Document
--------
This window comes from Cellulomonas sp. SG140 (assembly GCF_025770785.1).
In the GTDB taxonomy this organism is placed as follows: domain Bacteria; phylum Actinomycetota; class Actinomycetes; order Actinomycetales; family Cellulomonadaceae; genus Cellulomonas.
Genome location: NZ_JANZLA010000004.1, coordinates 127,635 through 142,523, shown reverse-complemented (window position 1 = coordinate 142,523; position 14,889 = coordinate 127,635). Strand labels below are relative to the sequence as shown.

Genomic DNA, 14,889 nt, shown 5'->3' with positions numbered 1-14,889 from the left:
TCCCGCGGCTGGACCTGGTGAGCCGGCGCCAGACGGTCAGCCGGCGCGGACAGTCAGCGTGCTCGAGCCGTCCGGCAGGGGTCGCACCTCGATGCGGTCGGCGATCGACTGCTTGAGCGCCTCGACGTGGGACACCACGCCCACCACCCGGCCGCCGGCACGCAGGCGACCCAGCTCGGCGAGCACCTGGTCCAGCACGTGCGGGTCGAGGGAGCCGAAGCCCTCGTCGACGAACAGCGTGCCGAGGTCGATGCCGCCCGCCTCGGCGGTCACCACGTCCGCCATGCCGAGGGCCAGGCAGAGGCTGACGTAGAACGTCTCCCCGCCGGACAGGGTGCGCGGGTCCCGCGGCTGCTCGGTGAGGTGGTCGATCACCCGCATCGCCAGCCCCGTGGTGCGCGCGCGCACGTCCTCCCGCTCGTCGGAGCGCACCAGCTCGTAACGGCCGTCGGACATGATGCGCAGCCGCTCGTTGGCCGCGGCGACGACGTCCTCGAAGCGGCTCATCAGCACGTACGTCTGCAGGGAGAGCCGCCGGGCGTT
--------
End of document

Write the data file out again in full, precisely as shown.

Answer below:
This window comes from Cellulomonas sp. SG140 (assembly GCF_025770785.1).
In the GTDB taxonomy this organism is placed as follows: domain Bacteria; phylum Actinomycetota; class Actinomycetes; order Actinomycetales; family Cellulomonadaceae; genus Cellulomonas.
Genome location: NZ_JANZLA010000004.1, coordinates 127,635 through 142,523, shown reverse-complemented (window position 1 = coordinate 142,523; position 14,889 = coordinate 127,635). Strand labels below are relative to the sequence as shown.

Genomic DNA, 14,889 nt, shown 5'->3' with positions numbered 1-14,889 from the left:
TCCCGCGGCTGGACCTGGTGAGCCGGCGCCAGACGGTCAGCCGGCGCGGACAGTCAGCGTGCTCGAGCCGTCCGGCAGGGGTCGCACCTCGATGCGGTCGGCGATCGACTGCTTGAGCGCCTCGACGTGGGACACCACGCCCACCACCCGGCCGCCGGCACGCAGGCGACCCAGCTCGGCGAGCACCTGGTCCAGCACGTGCGGGTCGAGGGAGCCGAAGCCCTCGTCGACGAACAGCGTGCCGAGGTCGATGCCGCCCGCCTCGGCGGTCACCACGTCCGCCATGCCGAGGGCCAGGCAGAGGCTGACGTAGAACGTCTCCCCGCCGGACAGGGTGCGCGGGTCCCGCGGCTGCTCGGTGAGGTGGTCGATCACCCGCATCGCCAGCCCCGTGGTGCGCGCGCGCACGTCCTCCCGCTCGTCGGAGCGCACCAGCTCGTAACGGCCGTCGGACATGATGCGCAGCCGCTCGTTGGCCGCGGCGACGACGTCCTCGAAGCGGCTCATCAGCACGTACGTCTGCAGGGAGAGCCGCCGGGCGTT